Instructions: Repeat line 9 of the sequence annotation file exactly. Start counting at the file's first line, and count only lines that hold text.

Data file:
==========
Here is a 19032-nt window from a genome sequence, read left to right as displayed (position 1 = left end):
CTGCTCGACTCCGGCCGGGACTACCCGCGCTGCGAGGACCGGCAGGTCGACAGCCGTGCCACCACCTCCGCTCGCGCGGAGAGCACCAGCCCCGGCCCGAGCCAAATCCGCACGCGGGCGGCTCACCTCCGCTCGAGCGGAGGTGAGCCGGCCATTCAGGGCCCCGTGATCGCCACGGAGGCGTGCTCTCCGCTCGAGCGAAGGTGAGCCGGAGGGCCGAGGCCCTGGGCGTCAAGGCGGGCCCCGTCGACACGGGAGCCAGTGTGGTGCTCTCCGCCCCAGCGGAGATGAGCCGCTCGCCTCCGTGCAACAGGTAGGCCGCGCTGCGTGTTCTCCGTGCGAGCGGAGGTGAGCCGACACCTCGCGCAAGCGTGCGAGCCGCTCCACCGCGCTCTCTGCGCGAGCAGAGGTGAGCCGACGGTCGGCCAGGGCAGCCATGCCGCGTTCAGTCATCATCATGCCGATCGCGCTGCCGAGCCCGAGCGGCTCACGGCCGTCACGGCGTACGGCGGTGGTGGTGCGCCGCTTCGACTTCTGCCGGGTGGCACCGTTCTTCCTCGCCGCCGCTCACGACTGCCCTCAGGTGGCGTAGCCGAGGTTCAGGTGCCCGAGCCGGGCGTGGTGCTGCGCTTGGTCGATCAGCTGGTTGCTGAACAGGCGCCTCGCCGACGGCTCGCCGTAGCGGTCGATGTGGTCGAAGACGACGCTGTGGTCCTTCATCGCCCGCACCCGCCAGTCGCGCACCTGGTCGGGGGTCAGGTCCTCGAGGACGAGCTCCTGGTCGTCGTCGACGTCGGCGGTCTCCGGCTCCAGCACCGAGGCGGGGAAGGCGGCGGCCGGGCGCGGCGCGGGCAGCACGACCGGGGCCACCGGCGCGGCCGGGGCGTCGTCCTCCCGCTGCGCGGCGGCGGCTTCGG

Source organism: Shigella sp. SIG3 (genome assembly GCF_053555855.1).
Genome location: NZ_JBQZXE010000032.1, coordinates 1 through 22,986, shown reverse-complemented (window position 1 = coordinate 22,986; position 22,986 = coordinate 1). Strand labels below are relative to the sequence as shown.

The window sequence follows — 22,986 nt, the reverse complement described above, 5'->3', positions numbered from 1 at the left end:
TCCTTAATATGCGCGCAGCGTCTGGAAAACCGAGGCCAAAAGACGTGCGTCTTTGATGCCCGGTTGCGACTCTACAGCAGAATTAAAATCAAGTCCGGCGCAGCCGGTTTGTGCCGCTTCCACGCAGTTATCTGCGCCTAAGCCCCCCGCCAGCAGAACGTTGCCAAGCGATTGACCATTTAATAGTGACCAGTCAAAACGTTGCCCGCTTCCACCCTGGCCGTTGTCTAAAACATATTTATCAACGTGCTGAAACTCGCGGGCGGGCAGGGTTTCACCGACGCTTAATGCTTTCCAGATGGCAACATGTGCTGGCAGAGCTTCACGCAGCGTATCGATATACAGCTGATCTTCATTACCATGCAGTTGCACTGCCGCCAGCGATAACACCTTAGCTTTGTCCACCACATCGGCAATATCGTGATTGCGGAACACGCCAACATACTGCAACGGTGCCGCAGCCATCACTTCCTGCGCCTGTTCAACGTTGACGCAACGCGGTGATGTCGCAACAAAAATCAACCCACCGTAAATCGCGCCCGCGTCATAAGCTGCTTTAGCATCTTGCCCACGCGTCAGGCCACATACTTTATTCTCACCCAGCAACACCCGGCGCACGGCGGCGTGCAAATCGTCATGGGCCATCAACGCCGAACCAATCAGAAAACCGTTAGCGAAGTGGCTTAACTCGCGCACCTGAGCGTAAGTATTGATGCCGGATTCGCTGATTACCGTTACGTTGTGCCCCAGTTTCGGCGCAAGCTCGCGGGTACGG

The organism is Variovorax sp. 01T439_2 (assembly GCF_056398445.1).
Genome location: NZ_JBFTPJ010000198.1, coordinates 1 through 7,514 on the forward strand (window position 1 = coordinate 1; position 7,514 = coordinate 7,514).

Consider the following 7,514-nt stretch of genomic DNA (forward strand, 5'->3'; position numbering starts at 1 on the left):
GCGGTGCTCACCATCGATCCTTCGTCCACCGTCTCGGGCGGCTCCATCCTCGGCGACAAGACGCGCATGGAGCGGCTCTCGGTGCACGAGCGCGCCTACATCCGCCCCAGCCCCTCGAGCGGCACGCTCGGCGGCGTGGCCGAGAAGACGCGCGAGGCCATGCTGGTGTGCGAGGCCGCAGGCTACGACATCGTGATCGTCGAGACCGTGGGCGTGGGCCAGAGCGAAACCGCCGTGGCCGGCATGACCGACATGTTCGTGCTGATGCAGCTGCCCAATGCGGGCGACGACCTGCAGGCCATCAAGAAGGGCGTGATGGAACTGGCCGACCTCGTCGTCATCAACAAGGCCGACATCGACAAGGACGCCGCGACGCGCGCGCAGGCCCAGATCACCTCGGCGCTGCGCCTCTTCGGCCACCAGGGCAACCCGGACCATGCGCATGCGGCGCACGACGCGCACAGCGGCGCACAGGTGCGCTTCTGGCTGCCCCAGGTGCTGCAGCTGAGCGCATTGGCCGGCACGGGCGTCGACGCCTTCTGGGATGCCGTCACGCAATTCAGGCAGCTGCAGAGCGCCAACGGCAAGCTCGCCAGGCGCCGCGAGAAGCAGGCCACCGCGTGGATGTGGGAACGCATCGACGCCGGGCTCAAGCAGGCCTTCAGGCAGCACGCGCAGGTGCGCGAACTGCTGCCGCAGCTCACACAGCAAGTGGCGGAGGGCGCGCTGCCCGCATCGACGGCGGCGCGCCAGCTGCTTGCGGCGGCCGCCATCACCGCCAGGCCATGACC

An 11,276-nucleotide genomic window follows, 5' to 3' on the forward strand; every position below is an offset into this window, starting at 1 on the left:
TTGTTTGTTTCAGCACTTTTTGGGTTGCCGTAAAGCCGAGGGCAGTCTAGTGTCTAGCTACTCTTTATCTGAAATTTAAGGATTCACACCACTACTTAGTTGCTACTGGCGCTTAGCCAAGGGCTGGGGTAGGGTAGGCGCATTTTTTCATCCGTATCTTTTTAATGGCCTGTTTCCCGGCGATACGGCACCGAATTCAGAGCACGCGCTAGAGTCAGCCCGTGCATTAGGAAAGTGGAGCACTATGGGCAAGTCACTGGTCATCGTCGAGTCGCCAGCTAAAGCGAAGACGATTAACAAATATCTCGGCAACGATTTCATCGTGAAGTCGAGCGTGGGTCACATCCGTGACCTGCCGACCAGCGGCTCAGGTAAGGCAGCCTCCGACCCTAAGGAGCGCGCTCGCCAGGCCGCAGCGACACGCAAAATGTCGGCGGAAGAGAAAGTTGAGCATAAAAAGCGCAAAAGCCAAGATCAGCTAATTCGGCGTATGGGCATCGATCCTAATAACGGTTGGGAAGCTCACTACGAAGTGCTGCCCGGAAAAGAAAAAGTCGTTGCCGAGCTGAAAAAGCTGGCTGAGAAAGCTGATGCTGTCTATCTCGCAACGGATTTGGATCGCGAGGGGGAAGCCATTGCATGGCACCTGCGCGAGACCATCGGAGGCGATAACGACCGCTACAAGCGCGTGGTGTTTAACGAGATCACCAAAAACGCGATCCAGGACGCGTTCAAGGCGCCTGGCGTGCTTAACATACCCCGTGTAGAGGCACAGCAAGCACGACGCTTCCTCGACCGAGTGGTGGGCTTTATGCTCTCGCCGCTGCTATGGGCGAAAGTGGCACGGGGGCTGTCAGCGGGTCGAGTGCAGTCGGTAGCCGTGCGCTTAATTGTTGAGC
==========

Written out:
Consider the following 7,514-nt stretch of genomic DNA (forward strand, 5'->3'; position numbering starts at 1 on the left):